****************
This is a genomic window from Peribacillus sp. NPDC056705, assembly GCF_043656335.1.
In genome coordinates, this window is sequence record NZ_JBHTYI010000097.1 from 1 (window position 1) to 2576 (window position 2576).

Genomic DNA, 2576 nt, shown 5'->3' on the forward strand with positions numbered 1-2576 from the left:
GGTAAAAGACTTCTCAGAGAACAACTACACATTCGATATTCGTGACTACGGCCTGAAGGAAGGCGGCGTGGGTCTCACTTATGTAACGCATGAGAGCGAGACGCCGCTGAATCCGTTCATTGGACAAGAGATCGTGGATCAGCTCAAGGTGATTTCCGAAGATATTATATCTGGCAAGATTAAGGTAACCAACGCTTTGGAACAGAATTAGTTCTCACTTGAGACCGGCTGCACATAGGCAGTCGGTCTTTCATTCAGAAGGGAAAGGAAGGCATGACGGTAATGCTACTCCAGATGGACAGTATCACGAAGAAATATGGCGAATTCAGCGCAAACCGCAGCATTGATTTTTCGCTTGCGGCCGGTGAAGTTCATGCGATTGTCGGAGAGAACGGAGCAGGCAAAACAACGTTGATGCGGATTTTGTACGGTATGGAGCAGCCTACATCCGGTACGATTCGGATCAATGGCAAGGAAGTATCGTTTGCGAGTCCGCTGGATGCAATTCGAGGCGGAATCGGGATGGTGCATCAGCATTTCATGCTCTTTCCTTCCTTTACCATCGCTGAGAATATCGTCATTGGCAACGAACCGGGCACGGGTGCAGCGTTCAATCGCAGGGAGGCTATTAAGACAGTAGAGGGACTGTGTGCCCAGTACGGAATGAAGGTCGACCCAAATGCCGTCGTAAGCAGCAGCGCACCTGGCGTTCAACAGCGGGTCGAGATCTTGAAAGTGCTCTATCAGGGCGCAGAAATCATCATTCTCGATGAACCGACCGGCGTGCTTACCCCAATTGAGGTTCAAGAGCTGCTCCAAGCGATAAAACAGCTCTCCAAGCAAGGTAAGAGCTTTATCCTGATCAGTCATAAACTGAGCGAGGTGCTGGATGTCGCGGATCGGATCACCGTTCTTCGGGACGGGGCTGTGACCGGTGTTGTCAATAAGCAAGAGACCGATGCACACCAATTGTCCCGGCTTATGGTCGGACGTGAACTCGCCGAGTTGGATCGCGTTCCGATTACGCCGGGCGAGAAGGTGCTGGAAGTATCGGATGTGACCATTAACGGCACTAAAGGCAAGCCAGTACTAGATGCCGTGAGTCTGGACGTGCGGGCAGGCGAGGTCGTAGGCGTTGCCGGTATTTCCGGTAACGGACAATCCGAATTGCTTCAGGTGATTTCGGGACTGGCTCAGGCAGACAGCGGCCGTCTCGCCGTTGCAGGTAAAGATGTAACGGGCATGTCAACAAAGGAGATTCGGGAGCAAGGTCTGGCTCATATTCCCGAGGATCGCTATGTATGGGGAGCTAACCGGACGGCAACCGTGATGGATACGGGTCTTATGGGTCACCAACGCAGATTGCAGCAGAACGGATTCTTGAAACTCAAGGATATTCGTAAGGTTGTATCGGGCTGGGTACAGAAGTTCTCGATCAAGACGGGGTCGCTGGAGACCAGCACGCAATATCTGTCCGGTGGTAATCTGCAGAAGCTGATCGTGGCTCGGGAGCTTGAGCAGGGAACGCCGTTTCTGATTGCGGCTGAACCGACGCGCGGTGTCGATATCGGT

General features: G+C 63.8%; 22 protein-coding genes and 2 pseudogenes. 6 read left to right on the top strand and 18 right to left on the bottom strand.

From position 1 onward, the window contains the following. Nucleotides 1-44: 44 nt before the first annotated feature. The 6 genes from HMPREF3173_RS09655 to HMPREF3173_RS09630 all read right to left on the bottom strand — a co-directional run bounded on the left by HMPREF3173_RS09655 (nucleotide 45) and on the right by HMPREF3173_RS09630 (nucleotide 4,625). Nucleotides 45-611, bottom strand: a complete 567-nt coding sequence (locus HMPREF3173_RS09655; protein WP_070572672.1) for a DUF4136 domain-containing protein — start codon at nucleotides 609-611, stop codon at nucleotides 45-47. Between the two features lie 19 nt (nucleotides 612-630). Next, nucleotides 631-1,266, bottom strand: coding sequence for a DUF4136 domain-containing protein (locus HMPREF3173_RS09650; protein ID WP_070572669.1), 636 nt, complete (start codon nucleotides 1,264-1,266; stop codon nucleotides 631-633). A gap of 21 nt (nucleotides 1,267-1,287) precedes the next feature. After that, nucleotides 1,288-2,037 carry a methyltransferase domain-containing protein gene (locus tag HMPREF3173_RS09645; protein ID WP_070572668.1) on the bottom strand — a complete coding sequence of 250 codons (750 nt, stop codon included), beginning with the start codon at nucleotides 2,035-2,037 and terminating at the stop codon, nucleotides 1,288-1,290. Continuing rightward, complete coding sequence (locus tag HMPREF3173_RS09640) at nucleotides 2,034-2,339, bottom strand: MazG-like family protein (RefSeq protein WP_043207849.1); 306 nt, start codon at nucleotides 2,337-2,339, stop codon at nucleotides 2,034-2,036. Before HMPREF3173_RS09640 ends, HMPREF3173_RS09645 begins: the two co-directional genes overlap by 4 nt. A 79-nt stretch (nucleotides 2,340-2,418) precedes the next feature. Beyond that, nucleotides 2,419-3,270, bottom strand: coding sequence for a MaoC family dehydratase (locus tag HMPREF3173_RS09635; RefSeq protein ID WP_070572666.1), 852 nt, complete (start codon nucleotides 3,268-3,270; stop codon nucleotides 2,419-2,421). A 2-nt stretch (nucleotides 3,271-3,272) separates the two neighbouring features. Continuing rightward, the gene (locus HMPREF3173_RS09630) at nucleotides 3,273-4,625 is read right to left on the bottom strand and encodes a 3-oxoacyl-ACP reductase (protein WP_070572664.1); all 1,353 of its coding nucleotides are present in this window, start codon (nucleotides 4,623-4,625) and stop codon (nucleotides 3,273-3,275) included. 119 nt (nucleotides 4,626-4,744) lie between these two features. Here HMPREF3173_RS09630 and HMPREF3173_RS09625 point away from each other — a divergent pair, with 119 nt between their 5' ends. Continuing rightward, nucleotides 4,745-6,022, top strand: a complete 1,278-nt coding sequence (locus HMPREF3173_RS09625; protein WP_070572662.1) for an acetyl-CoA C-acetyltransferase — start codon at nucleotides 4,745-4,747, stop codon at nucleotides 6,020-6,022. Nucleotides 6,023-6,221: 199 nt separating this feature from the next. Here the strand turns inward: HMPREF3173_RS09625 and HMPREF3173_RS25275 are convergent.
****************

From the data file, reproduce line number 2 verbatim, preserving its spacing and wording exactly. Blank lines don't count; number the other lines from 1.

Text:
In genome coordinates, this window is sequence record NZ_JBHTYI010000097.1 from 1 (window position 1) to 2576 (window position 2576).